Bounding Treatment Effects In Controlled and Natural Experiments Subject to Post-Randomized Treatment Choice

Scholarly Edition

In this paper, we explore a strategy for constructing non-parametric bounds on the effects of treatments actually received in experiments. While treatment statuses may be randomly assigned, experiments involving human subjects are potentially vulnerable to non-random post randomization treatment choice. In contrast to previous proposals for dealing with this problem, our approach focuses on what can be learned (identified) with data from a controlled or naturally occurring randomized experiment. Data from such experiments are not sufficient to achieve point identification of the effects of treatments actually received. Nonetheless, one can identify bounds on these effects without appealing to strong, and possibly untestable, assumptions. Our bounding strategy only requires that randomization itself does not alter behavior outside of the direct effect of assigning different levels of treatment. Much tighter bounds are possible when members of a control group are perfectly embargoed from obtaining the treatments available to the treatment group members. Other assumptions can tighten the bounds further. To assess how informative these bounds are likely to be in practice, we present a numerical example. This example shows that the bounds narrow as the variance of the outcome decreases or as the degree of post-randomization selection becomes small. The example also shows that for any given variance and degree of post-randomization selection the bounds we propose are narrower than bounds proposed elsewhere.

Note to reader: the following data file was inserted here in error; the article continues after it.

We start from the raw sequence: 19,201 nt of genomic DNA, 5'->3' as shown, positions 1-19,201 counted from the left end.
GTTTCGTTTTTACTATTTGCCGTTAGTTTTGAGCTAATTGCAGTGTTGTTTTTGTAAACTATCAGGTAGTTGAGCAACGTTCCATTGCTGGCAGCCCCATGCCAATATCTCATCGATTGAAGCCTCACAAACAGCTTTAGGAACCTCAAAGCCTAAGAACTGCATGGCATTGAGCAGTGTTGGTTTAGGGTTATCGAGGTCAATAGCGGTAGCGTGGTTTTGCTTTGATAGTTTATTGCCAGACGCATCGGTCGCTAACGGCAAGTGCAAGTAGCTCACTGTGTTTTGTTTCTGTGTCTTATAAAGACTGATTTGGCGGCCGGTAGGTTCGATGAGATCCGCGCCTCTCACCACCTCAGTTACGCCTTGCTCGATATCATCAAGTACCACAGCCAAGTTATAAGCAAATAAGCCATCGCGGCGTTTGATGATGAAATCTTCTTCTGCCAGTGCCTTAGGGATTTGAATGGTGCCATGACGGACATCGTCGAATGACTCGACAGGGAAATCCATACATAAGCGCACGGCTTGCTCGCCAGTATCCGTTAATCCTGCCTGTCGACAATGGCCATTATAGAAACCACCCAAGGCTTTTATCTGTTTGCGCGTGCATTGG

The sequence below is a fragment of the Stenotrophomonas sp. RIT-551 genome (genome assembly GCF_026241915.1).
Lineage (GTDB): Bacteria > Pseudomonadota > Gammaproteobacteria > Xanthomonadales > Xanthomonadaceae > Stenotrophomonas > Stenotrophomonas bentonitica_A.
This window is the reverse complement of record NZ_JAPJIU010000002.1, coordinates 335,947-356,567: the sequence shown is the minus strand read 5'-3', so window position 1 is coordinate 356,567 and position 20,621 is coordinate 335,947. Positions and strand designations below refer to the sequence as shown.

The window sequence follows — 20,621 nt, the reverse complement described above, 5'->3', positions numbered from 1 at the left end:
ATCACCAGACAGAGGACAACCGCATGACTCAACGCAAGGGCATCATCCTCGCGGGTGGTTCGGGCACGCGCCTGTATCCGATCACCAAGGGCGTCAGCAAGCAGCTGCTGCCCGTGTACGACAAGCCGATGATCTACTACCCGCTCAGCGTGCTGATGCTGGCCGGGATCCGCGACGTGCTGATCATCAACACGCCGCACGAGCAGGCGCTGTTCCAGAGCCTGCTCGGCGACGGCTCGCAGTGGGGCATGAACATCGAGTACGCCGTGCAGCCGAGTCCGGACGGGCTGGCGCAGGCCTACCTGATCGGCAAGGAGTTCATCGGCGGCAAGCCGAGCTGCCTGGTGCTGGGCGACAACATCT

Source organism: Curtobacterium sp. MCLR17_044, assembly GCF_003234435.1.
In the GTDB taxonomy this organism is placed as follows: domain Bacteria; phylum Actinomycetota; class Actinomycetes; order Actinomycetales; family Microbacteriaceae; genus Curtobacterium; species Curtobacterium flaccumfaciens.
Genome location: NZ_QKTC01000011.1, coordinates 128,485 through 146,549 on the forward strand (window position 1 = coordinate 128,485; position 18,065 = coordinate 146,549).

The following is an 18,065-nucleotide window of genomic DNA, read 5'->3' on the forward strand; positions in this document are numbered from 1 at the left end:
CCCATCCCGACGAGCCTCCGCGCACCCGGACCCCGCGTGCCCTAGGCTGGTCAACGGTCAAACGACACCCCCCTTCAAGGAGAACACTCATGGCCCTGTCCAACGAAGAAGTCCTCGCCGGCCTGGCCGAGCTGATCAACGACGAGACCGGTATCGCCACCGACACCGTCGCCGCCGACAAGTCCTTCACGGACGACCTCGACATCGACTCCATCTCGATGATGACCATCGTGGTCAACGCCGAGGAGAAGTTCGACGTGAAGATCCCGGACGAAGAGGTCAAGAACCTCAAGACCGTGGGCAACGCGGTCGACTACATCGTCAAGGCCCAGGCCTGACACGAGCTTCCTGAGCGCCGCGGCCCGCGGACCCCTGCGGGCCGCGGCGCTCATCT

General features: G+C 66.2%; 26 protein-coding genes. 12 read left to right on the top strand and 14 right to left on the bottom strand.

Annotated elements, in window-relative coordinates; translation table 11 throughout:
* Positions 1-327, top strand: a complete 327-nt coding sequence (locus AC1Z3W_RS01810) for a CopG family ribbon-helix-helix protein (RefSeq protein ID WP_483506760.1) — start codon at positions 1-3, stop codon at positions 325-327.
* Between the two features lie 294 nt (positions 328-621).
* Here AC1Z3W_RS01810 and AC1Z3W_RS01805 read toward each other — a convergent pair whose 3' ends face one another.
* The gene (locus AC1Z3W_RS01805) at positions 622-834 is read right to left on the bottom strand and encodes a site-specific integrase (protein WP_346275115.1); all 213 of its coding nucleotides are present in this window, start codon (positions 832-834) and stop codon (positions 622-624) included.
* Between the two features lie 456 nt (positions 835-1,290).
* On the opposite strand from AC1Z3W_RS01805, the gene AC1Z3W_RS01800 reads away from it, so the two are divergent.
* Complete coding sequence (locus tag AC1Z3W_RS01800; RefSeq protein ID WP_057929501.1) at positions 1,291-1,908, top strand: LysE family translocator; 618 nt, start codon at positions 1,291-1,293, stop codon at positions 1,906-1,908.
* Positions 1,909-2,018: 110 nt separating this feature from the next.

Duke Authors

Cited Authors

  • Hotz, VJ; Sanders, SG